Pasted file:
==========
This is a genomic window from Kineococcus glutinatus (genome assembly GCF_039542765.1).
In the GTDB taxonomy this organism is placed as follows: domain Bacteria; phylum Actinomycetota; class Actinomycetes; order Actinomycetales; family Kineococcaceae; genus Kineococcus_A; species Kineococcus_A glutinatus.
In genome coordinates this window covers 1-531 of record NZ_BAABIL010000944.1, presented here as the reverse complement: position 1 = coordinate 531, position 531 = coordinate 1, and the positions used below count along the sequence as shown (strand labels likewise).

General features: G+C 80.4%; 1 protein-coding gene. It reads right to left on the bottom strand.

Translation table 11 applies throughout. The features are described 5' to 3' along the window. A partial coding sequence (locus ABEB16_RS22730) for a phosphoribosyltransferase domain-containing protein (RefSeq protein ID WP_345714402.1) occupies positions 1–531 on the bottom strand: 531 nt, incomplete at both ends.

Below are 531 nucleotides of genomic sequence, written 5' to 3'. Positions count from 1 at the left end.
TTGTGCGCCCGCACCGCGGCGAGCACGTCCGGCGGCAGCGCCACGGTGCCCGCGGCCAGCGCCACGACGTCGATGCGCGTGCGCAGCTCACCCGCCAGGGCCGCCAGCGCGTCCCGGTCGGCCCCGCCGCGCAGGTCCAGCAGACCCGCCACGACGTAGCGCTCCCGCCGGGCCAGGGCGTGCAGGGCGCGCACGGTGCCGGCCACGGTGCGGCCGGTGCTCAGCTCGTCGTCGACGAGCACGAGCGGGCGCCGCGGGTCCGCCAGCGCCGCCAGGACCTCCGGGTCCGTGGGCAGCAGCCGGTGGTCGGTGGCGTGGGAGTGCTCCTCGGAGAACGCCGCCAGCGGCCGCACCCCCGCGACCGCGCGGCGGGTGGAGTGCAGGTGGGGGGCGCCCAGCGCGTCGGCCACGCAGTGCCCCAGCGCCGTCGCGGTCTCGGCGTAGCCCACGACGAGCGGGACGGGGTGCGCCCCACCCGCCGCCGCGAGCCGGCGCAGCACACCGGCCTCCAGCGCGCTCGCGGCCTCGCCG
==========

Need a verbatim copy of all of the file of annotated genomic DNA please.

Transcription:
This is a genomic window from Kineococcus glutinatus (genome assembly GCF_039542765.1).
In the GTDB taxonomy this organism is placed as follows: domain Bacteria; phylum Actinomycetota; class Actinomycetes; order Actinomycetales; family Kineococcaceae; genus Kineococcus_A; species Kineococcus_A glutinatus.
In genome coordinates this window covers 1-531 of record NZ_BAABIL010000944.1, presented here as the reverse complement: position 1 = coordinate 531, position 531 = coordinate 1, and the positions used below count along the sequence as shown (strand labels likewise).

General features: G+C 80.4%; 1 protein-coding gene. It reads right to left on the bottom strand.

Translation table 11 applies throughout. The features are described 5' to 3' along the window. A partial coding sequence (locus ABEB16_RS22730) for a phosphoribosyltransferase domain-containing protein (RefSeq protein ID WP_345714402.1) occupies positions 1–531 on the bottom strand: 531 nt, incomplete at both ends.

Below are 531 nucleotides of genomic sequence, written 5' to 3'. Positions count from 1 at the left end.
TTGTGCGCCCGCACCGCGGCGAGCACGTCCGGCGGCAGCGCCACGGTGCCCGCGGCCAGCGCCACGACGTCGATGCGCGTGCGCAGCTCACCCGCCAGGGCCGCCAGCGCGTCCCGGTCGGCCCCGCCGCGCAGGTCCAGCAGACCCGCCACGACGTAGCGCTCCCGCCGGGCCAGGGCGTGCAGGGCGCGCACGGTGCCGGCCACGGTGCGGCCGGTGCTCAGCTCGTCGTCGACGAGCACGAGCGGGCGCCGCGGGTCCGCCAGCGCCGCCAGGACCTCCGGGTCCGTGGGCAGCAGCCGGTGGTCGGTGGCGTGGGAGTGCTCCTCGGAGAACGCCGCCAGCGGCCGCACCCCCGCGACCGCGCGGCGGGTGGAGTGCAGGTGGGGGGCGCCCAGCGCGTCGGCCACGCAGTGCCCCAGCGCCGTCGCGGTCTCGGCGTAGCCCACGACGAGCGGGACGGGGTGCGCCCCACCCGCCGCCGCGAGCCGGCGCAGCACACCGGCCTCCAGCGCGCTCGCGGCCTCGCCG